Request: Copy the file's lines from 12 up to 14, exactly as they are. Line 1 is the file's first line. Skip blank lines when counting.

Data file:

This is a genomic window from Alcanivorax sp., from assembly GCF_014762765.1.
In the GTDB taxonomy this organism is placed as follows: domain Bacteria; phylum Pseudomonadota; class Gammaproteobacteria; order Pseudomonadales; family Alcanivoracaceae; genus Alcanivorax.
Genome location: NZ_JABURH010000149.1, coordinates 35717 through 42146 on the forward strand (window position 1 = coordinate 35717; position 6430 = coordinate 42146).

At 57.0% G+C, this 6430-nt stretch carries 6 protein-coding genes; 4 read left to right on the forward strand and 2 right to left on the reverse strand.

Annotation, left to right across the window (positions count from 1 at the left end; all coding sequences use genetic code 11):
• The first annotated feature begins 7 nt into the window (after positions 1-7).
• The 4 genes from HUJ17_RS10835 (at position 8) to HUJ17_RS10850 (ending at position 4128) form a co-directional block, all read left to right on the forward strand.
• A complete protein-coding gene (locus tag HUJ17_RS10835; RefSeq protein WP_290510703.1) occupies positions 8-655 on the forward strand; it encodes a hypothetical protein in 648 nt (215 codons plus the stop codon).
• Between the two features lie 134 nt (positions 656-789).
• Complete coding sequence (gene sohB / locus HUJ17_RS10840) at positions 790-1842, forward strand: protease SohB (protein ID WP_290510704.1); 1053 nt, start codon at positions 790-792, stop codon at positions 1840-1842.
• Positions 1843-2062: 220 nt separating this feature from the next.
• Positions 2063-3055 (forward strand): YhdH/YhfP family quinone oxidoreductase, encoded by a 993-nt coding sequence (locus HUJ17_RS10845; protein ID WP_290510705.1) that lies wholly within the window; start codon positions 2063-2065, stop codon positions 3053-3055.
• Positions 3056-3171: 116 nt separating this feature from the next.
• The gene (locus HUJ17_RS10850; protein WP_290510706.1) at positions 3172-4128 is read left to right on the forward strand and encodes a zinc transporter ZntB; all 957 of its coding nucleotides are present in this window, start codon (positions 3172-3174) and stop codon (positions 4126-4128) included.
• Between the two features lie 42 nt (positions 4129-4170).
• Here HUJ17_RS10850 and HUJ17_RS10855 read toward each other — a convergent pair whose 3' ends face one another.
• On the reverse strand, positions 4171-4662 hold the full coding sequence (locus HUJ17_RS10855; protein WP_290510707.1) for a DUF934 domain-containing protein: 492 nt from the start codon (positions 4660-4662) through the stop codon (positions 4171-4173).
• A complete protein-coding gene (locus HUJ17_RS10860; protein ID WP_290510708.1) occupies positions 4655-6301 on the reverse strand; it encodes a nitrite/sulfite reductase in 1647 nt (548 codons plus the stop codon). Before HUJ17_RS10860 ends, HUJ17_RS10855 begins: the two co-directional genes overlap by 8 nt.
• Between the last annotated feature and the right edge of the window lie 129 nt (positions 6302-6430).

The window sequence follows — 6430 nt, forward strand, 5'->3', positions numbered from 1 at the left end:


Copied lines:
• Positions 2063-3055 (forward strand): YhdH/YhfP family quinone oxidoreductase, encoded by a 993-nt coding sequence (locus HUJ17_RS10845; protein ID WP_290510705.1) that lies wholly within the window; start codon positions 2063-2065, stop codon positions 3053-3055.
• Positions 3056-3171: 116 nt separating this feature from the next.
• The gene (locus HUJ17_RS10850; protein WP_290510706.1) at positions 3172-4128 is read left to right on the forward strand and encodes a zinc transporter ZntB; all 957 of its coding nucleotides are present in this window, start codon (positions 3172-3174) and stop codon (positions 4126-4128) included.